4. Thank you for being such a voice of sanity that this country desperately needs. As great as this country is, if Glenn Beck, Sarah Palin, Sean Hannity and Rush Limbaugh are accepted, without challenge, as the experts of the views of the founders, the United States is doomed, and may end up being like Iran. All these, so called conservative, leaders seem to claim that the “FOUNDERS” who wrote the Constitution intended the United States to be a “Christian Nation” that tolerated no other religions. I fear that people like Sarah Palin seem intent on establishing a Christian Theocracy in the United States to replace a secular democracy.

    • We almost had in the form of televangelist preacher like Pat Robertson if he would have won the presidential elections.

  5. juan cole and robert fisk should be required reading for all those who wish to serve the public.

  6. St Paul’s Church is even closer to Ground Zero than the proposed mosque and Islamic community centre. What is wrong with letting Muslims pray near Ground Zero as Christians have been doing for years? Does Sarah Palin not realise that most of Al Qaeda’s victims have been Muslims and that Muslims would have at least as much reason as Christians to pray for the eternal damnation of Osama bin Laden?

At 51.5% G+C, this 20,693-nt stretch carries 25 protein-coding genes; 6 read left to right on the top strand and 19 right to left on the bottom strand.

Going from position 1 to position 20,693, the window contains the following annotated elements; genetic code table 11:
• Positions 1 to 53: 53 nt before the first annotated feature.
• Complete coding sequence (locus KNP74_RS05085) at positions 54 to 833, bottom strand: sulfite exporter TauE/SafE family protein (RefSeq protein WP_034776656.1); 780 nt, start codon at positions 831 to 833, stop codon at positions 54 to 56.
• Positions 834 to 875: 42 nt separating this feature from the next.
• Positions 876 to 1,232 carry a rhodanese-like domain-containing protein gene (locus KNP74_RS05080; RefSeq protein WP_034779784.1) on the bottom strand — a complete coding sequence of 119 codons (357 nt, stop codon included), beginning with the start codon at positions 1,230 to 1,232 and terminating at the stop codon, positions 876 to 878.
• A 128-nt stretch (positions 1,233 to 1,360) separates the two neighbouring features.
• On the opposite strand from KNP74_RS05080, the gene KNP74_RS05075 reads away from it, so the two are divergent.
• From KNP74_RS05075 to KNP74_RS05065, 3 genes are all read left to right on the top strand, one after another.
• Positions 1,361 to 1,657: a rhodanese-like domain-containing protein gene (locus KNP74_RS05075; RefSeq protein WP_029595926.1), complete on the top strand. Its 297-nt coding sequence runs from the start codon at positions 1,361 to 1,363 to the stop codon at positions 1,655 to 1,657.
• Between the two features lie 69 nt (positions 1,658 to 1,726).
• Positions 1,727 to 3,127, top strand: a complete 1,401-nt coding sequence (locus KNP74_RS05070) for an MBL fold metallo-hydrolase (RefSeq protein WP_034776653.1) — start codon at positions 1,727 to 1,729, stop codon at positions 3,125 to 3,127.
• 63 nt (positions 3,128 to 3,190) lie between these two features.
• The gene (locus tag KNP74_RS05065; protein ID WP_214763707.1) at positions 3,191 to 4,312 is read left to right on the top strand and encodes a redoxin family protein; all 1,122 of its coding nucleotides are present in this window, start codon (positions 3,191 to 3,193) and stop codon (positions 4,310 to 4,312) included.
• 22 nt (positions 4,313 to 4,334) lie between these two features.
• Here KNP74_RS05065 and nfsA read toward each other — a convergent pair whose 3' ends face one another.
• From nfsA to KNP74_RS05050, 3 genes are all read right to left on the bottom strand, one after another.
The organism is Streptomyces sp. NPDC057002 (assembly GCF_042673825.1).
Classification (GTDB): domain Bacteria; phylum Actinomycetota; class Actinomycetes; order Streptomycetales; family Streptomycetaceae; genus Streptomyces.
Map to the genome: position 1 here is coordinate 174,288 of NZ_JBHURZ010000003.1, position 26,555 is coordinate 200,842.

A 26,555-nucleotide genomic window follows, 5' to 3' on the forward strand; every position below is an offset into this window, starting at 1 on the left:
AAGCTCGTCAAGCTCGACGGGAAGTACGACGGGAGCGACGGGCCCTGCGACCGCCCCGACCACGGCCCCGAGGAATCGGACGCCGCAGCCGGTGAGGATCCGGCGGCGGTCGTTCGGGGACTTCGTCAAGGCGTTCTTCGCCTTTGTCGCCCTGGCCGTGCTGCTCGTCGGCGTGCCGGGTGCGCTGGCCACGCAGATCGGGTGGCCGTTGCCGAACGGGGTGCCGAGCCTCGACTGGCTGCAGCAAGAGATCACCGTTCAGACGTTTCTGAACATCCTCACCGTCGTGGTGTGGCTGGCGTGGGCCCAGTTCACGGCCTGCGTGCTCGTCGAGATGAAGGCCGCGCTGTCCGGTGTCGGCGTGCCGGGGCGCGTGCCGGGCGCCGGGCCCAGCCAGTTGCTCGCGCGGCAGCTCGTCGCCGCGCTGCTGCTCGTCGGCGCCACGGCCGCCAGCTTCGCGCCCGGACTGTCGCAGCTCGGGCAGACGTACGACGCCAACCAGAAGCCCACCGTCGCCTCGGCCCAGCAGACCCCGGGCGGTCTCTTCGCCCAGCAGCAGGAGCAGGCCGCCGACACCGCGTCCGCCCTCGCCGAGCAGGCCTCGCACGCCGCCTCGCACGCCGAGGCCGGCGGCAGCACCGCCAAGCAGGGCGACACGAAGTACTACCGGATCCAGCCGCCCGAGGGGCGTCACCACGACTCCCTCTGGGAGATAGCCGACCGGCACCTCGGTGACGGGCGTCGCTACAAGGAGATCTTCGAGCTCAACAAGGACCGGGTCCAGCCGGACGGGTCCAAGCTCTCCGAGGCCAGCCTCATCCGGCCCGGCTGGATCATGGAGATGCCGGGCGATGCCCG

7. Great piece, Juan. However, the chances of Palin or her band of benighted followers being able to engage with your arguments, or even understand them, is less than zero. One of the characteristics of the Founding Fathers was their desire for harnessing wisdom in a framework of tolerance – the ideals of Enlightenment. Sadly, Palin & Co have no interest in goals such as these, they would struggle to understand why they should – even from their enveloping creed of self-interest. Stupidity and intolerance, cloaked in self-righteousness, are the only apparent characteristics of these people – they have absolutely nothing in common with statesmen or women who strive to make the world a better place for all.

    • While it’s true the tweeters might not be able to engage Professor Cole, there’s always the hope they might try.